Posidonia Partners was founded in October 2021 by Capucine Pegoix-Longuet.
Capucine has more than 10 years of experience in mergers and acquisitions and private equity. She played an influential role in the acquisition process, in raising funds from European family offices as well as in the reporting and continuous relationship with investors. In April 2020, she decided to shift towards sustainable finance. Between April 2020 and September 2021, she has among others:
Advised a venture capital fund, specialised in projects that help regenerate ocean health, on the investment opportunity in recirculating aquaculture systems
Advised a French entrepreneur to carry out the construction and marketing of innovative electric boats with the aim of respecting nature (development of the business plan and the fundraising process successfully completed)
Was an ambassador for the 2021 edition of ChangeNOW, the largest gathering of solutions for the planet (organisation of the summit by making contact with investment professionals in France and in Europe)
Capucine obtained a Master in economics and management from the University of Paris IX-Dauphine in 2007, then a Master of laws specialised in corporate taxes from the University of Aix-en-Provence in 2008. She then completed her studies with a specialised Master in Finance from ESCP-EAP on the London campus in 2009.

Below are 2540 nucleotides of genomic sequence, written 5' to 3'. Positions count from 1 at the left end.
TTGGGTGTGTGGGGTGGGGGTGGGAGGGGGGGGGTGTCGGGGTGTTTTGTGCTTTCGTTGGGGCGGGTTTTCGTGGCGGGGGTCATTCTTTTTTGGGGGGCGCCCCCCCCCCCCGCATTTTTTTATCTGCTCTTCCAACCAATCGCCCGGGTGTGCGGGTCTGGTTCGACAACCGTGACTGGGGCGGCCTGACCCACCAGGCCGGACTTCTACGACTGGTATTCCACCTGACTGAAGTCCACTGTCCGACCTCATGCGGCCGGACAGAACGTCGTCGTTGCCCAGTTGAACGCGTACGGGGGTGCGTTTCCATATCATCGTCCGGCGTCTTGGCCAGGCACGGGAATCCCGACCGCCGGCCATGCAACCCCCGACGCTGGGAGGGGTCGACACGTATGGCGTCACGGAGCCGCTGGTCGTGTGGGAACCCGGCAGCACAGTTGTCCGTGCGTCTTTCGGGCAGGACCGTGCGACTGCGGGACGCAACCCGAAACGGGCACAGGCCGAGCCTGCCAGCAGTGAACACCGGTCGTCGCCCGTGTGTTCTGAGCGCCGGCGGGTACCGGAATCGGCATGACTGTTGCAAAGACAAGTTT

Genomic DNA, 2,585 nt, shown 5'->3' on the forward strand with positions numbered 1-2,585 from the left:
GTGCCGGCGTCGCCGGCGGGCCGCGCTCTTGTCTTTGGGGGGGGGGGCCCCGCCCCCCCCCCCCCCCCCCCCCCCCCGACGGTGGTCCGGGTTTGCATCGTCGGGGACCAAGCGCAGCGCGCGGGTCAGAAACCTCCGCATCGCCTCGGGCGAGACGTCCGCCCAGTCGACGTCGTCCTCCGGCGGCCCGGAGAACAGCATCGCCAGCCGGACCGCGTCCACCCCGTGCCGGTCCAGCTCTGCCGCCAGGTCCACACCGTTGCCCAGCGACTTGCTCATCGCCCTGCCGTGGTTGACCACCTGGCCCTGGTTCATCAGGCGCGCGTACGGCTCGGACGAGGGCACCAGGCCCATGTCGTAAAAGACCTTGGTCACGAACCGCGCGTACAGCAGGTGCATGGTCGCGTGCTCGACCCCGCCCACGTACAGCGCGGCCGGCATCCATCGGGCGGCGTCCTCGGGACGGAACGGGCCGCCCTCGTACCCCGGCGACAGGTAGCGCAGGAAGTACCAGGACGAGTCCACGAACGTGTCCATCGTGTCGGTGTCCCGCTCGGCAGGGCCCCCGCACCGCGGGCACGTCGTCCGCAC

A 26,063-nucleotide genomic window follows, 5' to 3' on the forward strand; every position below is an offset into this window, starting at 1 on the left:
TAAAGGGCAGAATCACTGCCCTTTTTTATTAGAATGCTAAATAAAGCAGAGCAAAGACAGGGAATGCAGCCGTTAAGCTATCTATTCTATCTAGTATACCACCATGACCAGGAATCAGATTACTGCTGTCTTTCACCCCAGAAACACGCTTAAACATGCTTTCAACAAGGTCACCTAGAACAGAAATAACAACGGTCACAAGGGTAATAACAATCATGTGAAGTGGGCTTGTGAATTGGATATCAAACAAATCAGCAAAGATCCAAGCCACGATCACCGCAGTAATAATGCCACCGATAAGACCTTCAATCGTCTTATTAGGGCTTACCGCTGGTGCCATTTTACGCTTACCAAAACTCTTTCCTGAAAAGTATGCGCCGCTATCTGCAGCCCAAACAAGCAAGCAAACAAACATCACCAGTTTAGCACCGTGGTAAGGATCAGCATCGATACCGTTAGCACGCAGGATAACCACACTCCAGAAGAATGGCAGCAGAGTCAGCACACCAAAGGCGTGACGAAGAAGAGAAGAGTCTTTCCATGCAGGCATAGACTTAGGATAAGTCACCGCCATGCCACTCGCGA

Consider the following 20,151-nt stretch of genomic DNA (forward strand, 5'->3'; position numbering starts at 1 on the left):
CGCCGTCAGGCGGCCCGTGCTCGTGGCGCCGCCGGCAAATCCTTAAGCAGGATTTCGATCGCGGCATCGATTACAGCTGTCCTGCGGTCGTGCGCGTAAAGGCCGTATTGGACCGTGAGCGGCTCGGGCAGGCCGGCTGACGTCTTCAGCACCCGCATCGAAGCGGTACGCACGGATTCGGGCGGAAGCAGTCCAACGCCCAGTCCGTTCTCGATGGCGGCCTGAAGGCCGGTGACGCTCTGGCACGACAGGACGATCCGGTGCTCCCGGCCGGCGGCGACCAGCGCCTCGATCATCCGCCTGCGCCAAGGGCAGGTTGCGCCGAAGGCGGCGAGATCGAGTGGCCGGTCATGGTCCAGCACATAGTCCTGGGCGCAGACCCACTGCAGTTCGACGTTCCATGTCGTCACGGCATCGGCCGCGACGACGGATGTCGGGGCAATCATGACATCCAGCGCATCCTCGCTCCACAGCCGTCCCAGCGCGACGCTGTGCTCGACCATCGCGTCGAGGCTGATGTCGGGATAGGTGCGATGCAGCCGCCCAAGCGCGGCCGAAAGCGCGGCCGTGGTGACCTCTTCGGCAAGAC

Posidonia are flowering plants that live underwater and are not algae contrary to popular opinion. Posidonia oceanica is an endemic species of the Mediterranean but some others exist between Australia and New Zealand.
Posidonia are often arranged in tufts of 6 to 8 leaves measuring up to one meter long. They colonize sandy or muddy bottoms, and attach themselves thanks to their rhizomes – kinds of roots. They form large areas of high-density grass beds (700 plants per square meter).
Major role for biodiversity
Posidonia is considered a species of fundamental importance in the Mediterranean given its major role for biodiversity, but also its CO2 storage activity and oxygen production.
Posidonia sea grass beds are decreasing more every year throughout the Mediterranean, due to the demographic concentration on the coast. The reduction of seagrass beds leads to less biodiversity and a deterioration in water quality. The shrinkage of a single linear meter of seagrass can lead to the loss of several meters of beach due to erosion. The destruction of seagrass has negative effects on the ecosystem.